Lyme disease ticks in Texas

Adult deer ticks are small, only about 3 mm long.

Adult deer ticks are small, only about 3 mm long.  Photo courtesy USDA/ARS.

The good news is that the number of Lyme disease cases appears to be low and even declining in Texas.  The bad news is that the tick that carries Lyme disease is well established in Texas and its range appears to be expanding.

Even though we don’t hear as much about it here in Texas, Lyme disease is the most common insect-transmitted disease in the U.S.–even more than west Nile virus.  Caused by a bacterium, Borrelia burgdorferi, and carried by infected black-legged ticks, Lyme can be a chronic debilitating disease of humans.  Initial symptoms include fever, headache, fatigue and skin rash.  Left undiagnosed and untreated, the disease can spread to the heart, joints and the nervous system.

By far the greatest number of Lyme disease cases, over 20,000 a year, are seen in the upper midwest and northeastern states.  But Texas sees dozens of cases every year, mostly within the Golden Triangle region between Houston, Dallas and Austin.  Some of these cases occur in individuals who have been bitten by ticks outside the state, but many infections occur when people come in contact with a tick here in Texas.

The black-legged tick, Ixodes scapularis, is thought to be the principal vector of Lyme disease in Texas. The adult is active during the fall and winter, and nymphs are active in spring and summer. Both nymphs and adults are capable of transmitting the bacterium to humans.

Doctors are concerned about rising number of cases in some parts of the country, and a geographical expansion of the area where Lyme disease occurs.  A new study by CDC researchers showing an expansion in the range of the tick might explain the spread of the disease.

2015 distribution of blacklegged ticks in the U.S. Red and blue counties show the current range of the eastern blacklegged tick and green counties show the range of the western species of tick.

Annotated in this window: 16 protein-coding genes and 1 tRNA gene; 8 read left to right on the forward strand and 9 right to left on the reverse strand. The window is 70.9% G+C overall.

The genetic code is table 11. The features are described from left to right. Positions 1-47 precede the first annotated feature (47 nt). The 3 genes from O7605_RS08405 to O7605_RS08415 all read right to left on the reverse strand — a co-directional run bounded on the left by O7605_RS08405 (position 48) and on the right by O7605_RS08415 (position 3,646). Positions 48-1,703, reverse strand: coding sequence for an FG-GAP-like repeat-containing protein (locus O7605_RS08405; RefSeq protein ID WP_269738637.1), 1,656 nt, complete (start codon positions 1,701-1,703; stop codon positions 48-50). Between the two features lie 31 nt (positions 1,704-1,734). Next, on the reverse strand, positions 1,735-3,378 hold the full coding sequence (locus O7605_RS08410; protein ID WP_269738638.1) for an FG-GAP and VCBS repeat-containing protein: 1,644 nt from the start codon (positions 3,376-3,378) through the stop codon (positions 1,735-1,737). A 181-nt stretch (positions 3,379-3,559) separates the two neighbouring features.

2015 distribution of two species of blacklegged ticks in the U.S. Red and blue counties show the current range of the eastern blacklegged tick and green counties show the range of the western species of tick.  (Eisen et al. 2016).  Red and dark green shaded counties are where 6 or more ticks have been recorded in a year, and the tick is considered established.

Researchers have now found blacklegged ticks in 49% of all U.S. counties spread across 43 states. This represents an increase of almost 45% from 1998, when tick distribution was last mapped.  The status of nine Texas counties changed from “previously unreported” or simply “reported”, to a higher status of “reported” or “established” (six or more ticks or two or more life stages collected in a year).  The tick has now been reported from 71 (28%) out of the 254 Texas counties.

So what to make of all this? We know that Texas has the Lyme disease carrying tick, and that a few to dozens of people contract the disease from outdoor activity in Texas every year.  And these numbers are likely underestimates, because Lyme disease is less frequently tested for here than in parts of the country where it is known better and more common.  We also know that the ticks that carry Lyme disease are doing well enough to be showing up in more, rather than fewer, counties every year.

This research reminds me that any time I venture outdoors I need to be aware of ticks and the possibility of bringing home a tick or an infection (Lyme disease is only one of several tick-borne diseases found in the state).  We should all use tick repellent and inspect ourselves and our companions for ticks when venturing outdoors.

Permethrin-containing sprays applied to clothing are the most effective repellents for ticks, though skin applied repellents can also help.  Learn how to remove a tick by grasping close to the head with tweezers or protected fingers to pull straight out.  The sooner a tick is removed the less chance for disease transmission. The CDC advises to avoid folklore remedies such as “painting” the tick with nail polish or petroleum jelly, or using heat to make the tick detach from the skin. Your goal is to remove the tick as quickly as possible–not waiting for it to detach.  Also, heat and suffocants, like grease, may actually stimulate the tick to salivate, increasing your potential for infection.

Although chances of infection with a tick-borne disease in Texas are relatively low, should you experience a rash, fever, headache, joint or muscle pains, or swollen lymph nodes within 30 days after being bitten by a tick, tell your doctor .  Knowing that a tick might have been involved will provide her with information she needs to properly diagnose the problem.

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